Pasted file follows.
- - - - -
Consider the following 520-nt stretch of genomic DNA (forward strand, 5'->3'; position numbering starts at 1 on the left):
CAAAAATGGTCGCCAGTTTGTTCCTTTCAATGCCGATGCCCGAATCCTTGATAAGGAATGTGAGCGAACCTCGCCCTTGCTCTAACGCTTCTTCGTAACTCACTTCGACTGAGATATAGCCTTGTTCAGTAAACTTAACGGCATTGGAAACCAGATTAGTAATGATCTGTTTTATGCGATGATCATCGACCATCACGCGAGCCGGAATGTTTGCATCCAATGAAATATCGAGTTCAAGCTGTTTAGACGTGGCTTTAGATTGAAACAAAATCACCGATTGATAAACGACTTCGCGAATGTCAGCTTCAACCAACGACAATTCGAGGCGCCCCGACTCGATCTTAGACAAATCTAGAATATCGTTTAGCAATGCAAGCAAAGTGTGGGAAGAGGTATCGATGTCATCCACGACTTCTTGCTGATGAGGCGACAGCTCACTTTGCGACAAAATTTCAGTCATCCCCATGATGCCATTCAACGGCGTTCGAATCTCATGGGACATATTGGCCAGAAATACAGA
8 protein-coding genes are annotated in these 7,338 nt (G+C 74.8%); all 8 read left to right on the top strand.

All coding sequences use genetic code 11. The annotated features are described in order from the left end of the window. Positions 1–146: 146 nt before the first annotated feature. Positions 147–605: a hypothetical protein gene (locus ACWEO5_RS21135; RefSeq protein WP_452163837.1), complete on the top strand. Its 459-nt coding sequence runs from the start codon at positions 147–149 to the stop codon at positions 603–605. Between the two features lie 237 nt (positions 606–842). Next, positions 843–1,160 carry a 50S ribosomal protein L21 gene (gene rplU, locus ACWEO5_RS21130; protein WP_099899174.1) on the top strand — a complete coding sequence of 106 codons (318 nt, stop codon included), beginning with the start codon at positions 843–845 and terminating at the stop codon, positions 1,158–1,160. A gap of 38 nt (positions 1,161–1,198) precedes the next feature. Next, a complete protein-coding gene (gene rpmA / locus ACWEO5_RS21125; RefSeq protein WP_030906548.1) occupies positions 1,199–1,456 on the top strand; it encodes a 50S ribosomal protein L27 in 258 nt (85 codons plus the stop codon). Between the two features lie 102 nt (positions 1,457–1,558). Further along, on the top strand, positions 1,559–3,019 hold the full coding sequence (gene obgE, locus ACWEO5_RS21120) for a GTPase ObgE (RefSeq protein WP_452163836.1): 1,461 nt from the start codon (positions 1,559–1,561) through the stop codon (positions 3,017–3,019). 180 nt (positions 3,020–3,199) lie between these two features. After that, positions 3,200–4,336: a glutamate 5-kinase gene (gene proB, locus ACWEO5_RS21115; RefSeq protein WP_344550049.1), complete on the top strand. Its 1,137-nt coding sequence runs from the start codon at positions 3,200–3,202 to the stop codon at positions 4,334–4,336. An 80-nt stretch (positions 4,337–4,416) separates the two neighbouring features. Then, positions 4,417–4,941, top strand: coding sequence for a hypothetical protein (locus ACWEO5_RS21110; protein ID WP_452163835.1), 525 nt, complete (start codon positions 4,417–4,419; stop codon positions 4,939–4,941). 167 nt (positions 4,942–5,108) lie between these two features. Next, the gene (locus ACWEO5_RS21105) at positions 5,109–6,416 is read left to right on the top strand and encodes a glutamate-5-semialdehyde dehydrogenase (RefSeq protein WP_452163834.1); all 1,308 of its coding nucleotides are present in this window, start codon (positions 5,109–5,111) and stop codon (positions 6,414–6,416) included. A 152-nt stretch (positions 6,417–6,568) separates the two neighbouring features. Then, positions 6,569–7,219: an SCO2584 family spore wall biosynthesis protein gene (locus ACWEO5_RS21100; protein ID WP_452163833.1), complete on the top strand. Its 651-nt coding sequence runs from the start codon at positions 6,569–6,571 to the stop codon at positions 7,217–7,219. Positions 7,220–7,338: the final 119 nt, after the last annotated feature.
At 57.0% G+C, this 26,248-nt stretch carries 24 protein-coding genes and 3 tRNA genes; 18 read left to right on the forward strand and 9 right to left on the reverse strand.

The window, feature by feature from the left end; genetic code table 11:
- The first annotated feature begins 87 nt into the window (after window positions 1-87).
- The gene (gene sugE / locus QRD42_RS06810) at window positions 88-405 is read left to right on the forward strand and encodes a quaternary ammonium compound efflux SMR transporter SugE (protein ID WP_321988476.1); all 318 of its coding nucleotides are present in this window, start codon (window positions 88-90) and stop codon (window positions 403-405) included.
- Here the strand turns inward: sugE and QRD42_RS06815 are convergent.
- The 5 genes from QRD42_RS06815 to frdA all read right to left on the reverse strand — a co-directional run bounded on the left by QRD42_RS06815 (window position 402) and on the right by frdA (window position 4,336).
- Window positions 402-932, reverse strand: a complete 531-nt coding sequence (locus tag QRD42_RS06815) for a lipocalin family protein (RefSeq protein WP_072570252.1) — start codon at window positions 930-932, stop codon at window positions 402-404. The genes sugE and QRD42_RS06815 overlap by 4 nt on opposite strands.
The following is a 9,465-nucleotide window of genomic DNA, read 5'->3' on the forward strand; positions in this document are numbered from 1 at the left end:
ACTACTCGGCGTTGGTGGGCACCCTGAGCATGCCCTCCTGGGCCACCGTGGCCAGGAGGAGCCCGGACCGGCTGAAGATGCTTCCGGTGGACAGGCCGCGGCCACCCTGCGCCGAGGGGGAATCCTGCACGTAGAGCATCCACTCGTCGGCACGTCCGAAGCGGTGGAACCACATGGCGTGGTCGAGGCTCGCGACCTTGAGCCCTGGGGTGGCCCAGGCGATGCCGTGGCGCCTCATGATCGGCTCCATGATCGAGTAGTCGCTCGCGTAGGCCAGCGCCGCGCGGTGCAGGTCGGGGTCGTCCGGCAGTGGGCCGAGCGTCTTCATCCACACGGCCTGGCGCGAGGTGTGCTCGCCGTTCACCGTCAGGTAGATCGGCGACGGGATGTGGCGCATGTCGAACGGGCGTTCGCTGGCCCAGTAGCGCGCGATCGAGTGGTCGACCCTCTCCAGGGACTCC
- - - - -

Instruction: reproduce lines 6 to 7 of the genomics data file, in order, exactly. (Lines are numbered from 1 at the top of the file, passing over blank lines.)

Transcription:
The window, feature by feature from the left end; genetic code table 11:
- The first annotated feature begins 87 nt into the window (after window positions 1-87).